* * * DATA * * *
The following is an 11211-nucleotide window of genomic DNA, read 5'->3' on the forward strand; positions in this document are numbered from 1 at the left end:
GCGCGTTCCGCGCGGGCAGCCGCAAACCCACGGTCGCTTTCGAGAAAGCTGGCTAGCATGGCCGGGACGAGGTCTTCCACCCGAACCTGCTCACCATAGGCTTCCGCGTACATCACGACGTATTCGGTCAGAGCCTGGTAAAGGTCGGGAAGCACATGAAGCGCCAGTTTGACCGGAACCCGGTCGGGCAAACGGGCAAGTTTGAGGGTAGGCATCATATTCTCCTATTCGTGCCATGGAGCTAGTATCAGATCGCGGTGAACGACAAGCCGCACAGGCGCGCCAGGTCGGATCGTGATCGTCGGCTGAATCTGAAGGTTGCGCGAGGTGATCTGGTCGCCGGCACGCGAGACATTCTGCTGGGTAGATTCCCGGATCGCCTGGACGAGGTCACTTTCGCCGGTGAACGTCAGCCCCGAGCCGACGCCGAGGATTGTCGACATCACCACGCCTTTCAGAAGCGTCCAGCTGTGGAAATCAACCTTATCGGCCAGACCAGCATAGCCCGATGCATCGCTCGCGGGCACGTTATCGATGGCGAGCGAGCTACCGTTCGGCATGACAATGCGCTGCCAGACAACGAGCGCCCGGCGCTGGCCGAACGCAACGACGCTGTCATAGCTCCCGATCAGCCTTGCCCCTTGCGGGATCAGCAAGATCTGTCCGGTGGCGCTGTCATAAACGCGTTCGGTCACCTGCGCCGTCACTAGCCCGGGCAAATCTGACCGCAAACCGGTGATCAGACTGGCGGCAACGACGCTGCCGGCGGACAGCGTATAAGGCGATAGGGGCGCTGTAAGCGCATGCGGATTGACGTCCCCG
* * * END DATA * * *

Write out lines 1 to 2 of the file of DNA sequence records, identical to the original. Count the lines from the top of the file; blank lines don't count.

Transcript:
The following is an 11211-nucleotide window of genomic DNA, read 5'->3' on the forward strand; positions in this document are numbered from 1 at the left end:
GCGCGTTCCGCGCGGGCAGCCGCAAACCCACGGTCGCTTTCGAGAAAGCTGGCTAGCATGGCCGGGACGAGGTCTTCCACCCGAACCTGCTCACCATAGGCTTCCGCGTACATCACGACGTATTCGGTCAGAGCCTGGTAAAGGTCGGGAAGCACATGAAGCGCCAGTTTGACCGGAACCCGGTCGGGCAAACGGGCAAGTTTGAGGGTAGGCATCATATTCTCCTATTCGTGCCATGGAGCTAGTATCAGATCGCGGTGAACGACAAGCCGCACAGGCGCGCCAGGTCGGATCGTGATCGTCGGCTGAATCTGAAGGTTGCGCGAGGTGATCTGGTCGCCGGCACGCGAGACATTCTGCTGGGTAGATTCCCGGATCGCCTGGACGAGGTCACTTTCGCCGGTGAACGTCAGCCCCGAGCCGACGCCGAGGATTGTCGACATCACCACGCCTTTCAGAAGCGTCCAGCTGTGGAAATCAACCTTATCGGCCAGACCAGCATAGCCCGATGCATCGCTCGCGGGCACGTTATCGATGGCGAGCGAGCTACCGTTCGGCATGACAATGCGCTGCCAGACAACGAGCGCCCGGCGCTGGCCGAACGCAACGACGCTGTCATAGCTCCCGATCAGCCTTGCCCCTTGCGGGATCAGCAAGATCTGTCCGGTGGCGCTGTCATAAACGCGTTCGGTCACCTGCGCCGTCACTAGCCCGGGCAAATCTGACCGCAAACCGGTGATCAGACTGGCGGCAACGACGCTGCCGGCGGACAGCGTATAAGGCGATAGGGGCGCTGTAAGCGCATGCGGATTGACGTCCCCG